With the bewildering number of vitamin and herbal supplements out there, I am often confused as to a product’s exact ingredients, and sometimes its basic purity and safety. And as long as a supplement does not claim to “diagnose, treat, cure or prevent any disease,” its label can make claims of almost any sort, e.g. giving your kids straight A’s.
It is up to us then, parents and pediatricians, to do our best in deciding which supplements are necessary, in what amounts, and which products are safe, pure, and actually deliver what is on their labels. I thought it might be helpful to share those resources which I use regularly, are generally highly regarded, but about which some parents may be unaware.
The excellent Dietary Supplements Labels Database maintained by the U.S. National Library of Medicine is a solid resource with an exhausting list of specific brands of vitamin and herbal supplements, including their ingredients and manufacturer information, along with very informative data sheets for many specific vitamins, the data sheet on Calcium being an excellent example. The Product Information page will also list whether it has passed independent product review testing by ConsumerLab.comor USP. The Environmental Defense Fund provides an additional resource discussing the safety of fish oil supplements.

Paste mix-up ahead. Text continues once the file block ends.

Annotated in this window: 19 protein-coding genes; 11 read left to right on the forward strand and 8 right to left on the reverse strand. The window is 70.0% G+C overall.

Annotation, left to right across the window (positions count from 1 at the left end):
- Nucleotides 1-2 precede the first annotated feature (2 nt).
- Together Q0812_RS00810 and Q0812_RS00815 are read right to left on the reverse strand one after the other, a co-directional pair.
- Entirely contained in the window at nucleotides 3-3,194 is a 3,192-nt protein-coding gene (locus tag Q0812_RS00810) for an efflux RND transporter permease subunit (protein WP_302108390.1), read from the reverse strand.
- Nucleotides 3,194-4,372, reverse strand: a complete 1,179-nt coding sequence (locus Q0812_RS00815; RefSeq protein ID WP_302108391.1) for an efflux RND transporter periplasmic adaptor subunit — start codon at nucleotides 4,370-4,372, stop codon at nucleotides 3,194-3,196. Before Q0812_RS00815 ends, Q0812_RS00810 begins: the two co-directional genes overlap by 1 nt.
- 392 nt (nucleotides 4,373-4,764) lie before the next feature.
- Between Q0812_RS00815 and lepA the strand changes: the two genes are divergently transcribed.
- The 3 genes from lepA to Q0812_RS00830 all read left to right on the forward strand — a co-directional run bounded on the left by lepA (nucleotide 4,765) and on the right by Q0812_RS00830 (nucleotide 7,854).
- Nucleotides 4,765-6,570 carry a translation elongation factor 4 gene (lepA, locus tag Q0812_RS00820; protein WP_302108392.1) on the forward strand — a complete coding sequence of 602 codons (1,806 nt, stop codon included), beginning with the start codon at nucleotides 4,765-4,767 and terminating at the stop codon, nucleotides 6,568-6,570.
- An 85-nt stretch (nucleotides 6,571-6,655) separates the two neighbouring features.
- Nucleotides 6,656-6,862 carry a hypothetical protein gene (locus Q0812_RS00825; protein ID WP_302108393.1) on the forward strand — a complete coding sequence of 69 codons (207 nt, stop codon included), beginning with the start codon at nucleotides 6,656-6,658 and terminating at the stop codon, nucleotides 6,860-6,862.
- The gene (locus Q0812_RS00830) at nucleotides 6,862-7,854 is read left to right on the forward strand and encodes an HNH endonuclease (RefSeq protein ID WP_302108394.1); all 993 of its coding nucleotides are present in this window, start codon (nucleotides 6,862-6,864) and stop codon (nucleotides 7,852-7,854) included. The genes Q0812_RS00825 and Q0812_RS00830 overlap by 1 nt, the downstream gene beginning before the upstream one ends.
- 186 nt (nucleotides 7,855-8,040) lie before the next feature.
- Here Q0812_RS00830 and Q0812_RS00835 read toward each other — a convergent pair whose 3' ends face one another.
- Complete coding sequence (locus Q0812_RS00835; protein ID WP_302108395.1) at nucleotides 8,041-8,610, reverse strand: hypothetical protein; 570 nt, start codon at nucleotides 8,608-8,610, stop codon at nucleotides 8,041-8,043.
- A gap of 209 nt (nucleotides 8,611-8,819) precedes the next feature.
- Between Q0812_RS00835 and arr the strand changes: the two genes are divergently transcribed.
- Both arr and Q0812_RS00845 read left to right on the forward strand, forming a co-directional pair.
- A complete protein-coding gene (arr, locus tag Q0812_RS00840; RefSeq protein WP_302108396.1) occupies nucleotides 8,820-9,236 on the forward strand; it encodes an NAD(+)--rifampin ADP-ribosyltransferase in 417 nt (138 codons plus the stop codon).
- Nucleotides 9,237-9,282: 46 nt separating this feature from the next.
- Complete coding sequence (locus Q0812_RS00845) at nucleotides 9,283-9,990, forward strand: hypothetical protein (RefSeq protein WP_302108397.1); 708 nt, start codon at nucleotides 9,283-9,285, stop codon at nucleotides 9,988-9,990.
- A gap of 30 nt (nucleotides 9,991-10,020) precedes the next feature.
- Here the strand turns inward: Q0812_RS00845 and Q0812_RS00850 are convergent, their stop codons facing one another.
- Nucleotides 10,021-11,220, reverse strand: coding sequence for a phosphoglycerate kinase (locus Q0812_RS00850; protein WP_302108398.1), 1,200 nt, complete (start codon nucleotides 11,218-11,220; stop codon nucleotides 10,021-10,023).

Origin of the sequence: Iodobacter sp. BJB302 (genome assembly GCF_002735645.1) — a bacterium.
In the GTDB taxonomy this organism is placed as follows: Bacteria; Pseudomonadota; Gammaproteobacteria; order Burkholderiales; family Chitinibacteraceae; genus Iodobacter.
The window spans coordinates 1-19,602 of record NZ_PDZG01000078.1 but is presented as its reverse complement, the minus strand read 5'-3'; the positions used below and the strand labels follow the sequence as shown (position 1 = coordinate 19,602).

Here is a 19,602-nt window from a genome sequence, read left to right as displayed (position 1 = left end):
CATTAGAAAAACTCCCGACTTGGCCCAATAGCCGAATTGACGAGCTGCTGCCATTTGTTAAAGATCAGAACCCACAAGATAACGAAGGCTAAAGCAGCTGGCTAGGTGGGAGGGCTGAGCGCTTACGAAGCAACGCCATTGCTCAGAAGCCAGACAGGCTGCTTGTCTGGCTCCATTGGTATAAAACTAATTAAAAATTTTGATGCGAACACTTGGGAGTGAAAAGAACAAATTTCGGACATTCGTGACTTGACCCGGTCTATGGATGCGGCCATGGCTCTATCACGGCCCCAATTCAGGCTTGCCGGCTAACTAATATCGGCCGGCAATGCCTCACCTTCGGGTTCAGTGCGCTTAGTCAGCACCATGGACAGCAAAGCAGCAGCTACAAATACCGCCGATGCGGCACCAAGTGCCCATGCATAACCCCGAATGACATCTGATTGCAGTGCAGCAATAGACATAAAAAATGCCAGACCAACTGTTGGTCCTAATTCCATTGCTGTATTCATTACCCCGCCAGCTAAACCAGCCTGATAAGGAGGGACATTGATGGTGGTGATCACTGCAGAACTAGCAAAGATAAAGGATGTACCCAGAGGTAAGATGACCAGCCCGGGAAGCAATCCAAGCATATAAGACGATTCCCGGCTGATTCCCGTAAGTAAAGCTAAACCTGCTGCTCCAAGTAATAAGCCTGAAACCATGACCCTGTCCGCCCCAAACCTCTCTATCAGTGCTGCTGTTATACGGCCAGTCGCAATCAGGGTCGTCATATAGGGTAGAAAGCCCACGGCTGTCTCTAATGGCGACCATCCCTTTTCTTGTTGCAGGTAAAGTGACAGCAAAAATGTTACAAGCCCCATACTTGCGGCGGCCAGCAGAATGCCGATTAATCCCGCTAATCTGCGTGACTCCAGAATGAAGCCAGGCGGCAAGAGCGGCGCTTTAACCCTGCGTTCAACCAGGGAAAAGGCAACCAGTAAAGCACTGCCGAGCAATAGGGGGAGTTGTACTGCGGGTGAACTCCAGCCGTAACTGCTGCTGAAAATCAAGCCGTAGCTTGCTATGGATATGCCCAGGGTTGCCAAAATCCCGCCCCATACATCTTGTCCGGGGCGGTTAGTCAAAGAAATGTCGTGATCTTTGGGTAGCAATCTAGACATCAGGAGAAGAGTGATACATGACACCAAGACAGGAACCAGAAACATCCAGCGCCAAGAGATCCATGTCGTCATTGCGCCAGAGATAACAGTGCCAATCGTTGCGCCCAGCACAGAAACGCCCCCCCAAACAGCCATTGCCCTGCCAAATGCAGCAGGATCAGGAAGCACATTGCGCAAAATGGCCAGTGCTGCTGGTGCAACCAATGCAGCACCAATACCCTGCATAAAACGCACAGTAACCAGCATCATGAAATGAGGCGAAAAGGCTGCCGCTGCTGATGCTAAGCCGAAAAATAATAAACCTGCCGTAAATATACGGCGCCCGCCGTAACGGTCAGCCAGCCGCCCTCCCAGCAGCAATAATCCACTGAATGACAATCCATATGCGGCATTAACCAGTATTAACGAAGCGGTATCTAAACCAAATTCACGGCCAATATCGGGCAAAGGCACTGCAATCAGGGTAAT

Please feel free to discuss any medications or supplements your child is taking with your doctor anytime, and remember to include these and over-the-counter medicines in your child’s medication list if seen away from home.
Dr. Sky Pittson